COVID-19 to cut shipping container fleet and slow pricing recovery

London - The outbreak of the coronavirus has disrupted container supply chains around the world and depressed the demand for vessels and boxes. It will lead to a contraction in the shipping container fleet and keep prices and lease rates under pressure in 2020, although better than in 2019

London - The outbreak of the coronavirus has disrupted container supply chains around the world and depressed the demand for vessels and boxes. It will lead to a contraction in the shipping container fleet and keep prices and lease rates under pressure in 2020, although better than in 2019.

Drewry’s latest published Container Equipment Forecaster report shows that in 1Q20 newbuild prices and lease rates for all of the main categories of containers were up on 4Q19 and 2019 as a whole. Primarily, this was the result of improving levels of optimism regarding the outlook for world trade. The US and China signed Phase One of a new trade agreement and the Brexit withdrawal deal was concluded. From the container manufacturing perspective, it appeared as if efforts by China’s main box builders to secure minimum prices for their equipment was having some success. Lease rates also hardened, rising between 15% and 20% compared with 4Q19 for dry freight (20ft, 40ft and 40ft high-cube) equipment. But these increases masked intense volatility in the market during the period. At the start of the year, the price of a 20ft standard container stood at about US$1,750. By the end of February, it had increased to as much as US$2,150, before a sharp decline to approximately US$1,900 in late March. The severity of COVID-19 and the lockdown in China and subsequently in large parts of the rest of the world was the cause of the slump. Total box output (dry freight and reefer) in 1Q20 was one of the lowest in a quarterly period; 33% lower than 4Q19 and 35% below that of the corresponding period of 2019. The dry box sector was the worst affected with a year-on-year decline in production of 40%. This compared with a 4% increase in the output of reefer containers as the shift of cargo from specialised reefer and air freight services to liner services and containers continued.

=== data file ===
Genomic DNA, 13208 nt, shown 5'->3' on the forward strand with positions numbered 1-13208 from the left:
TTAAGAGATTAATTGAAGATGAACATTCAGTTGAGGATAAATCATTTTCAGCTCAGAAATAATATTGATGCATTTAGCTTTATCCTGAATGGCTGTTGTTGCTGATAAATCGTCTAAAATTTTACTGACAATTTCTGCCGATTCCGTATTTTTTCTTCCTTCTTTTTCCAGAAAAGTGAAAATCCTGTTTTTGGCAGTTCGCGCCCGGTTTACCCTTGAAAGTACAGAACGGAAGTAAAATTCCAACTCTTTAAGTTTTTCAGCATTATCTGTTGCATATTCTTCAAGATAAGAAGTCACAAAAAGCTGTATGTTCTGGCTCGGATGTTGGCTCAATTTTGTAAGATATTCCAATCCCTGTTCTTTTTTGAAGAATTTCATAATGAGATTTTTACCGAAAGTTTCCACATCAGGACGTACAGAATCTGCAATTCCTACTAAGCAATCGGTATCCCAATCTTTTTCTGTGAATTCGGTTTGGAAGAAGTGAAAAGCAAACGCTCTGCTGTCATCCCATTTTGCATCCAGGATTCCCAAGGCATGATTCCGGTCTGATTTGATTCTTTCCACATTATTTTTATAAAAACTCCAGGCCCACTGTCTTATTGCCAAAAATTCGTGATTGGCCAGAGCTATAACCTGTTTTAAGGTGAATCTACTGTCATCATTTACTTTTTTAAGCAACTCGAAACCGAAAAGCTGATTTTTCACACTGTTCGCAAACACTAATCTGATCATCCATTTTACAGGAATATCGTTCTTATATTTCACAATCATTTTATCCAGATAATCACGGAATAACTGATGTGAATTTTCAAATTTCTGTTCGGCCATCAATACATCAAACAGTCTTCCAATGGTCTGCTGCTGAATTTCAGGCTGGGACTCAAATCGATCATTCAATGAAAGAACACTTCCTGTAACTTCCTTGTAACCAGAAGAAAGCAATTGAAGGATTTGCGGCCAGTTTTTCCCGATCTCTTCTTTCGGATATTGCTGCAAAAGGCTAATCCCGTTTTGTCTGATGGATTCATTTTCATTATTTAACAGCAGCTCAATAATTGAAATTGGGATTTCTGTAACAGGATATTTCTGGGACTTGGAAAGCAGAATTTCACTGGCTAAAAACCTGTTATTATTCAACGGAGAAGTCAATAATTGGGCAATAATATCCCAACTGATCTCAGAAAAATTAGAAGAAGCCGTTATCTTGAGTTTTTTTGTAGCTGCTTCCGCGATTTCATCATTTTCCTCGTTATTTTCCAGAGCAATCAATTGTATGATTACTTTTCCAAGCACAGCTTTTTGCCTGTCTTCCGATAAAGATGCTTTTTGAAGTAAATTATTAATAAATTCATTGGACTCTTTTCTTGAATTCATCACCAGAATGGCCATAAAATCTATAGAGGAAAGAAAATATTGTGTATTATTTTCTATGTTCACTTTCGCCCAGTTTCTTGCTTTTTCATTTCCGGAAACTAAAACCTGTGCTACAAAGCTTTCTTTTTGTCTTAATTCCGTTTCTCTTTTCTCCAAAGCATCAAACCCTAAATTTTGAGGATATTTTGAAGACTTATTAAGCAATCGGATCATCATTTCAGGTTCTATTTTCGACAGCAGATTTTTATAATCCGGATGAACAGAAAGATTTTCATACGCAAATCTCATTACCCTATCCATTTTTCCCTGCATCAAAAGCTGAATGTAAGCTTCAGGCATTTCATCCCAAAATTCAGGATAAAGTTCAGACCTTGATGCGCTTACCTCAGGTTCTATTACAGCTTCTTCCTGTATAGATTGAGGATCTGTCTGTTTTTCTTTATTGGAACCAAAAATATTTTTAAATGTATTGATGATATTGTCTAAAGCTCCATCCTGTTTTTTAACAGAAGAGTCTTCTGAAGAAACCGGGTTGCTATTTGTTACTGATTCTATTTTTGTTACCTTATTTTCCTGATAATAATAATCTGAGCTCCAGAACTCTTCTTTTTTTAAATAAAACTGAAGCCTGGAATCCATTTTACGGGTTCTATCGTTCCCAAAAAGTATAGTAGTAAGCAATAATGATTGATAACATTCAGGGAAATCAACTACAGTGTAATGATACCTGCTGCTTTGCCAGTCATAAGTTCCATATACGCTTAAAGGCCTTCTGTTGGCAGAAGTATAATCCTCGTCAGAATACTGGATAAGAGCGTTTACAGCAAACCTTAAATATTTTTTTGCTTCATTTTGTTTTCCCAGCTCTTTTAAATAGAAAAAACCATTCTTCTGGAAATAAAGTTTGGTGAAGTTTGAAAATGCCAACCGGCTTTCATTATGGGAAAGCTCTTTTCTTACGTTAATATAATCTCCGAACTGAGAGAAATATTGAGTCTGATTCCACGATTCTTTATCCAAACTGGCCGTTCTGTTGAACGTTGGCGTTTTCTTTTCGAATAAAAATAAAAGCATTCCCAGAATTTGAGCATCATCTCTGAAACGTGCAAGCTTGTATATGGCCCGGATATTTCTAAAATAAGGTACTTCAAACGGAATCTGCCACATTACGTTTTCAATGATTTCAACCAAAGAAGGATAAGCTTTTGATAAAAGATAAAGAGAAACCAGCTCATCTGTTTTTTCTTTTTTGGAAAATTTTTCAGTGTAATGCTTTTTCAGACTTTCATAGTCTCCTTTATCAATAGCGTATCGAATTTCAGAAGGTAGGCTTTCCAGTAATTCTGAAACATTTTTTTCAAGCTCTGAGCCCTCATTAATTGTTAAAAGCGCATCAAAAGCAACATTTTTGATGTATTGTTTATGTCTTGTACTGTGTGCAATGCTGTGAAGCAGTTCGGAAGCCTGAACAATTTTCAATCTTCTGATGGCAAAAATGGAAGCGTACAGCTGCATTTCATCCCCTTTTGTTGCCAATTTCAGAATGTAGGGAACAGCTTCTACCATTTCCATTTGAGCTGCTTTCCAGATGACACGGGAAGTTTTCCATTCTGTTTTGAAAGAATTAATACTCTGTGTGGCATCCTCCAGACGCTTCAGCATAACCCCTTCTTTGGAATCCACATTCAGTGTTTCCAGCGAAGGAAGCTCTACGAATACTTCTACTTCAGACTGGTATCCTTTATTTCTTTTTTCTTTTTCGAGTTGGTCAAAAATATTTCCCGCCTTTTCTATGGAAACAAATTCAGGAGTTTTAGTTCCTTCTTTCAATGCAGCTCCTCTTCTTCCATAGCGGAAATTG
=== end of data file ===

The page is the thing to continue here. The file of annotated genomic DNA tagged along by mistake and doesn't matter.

(Source: Drewry)

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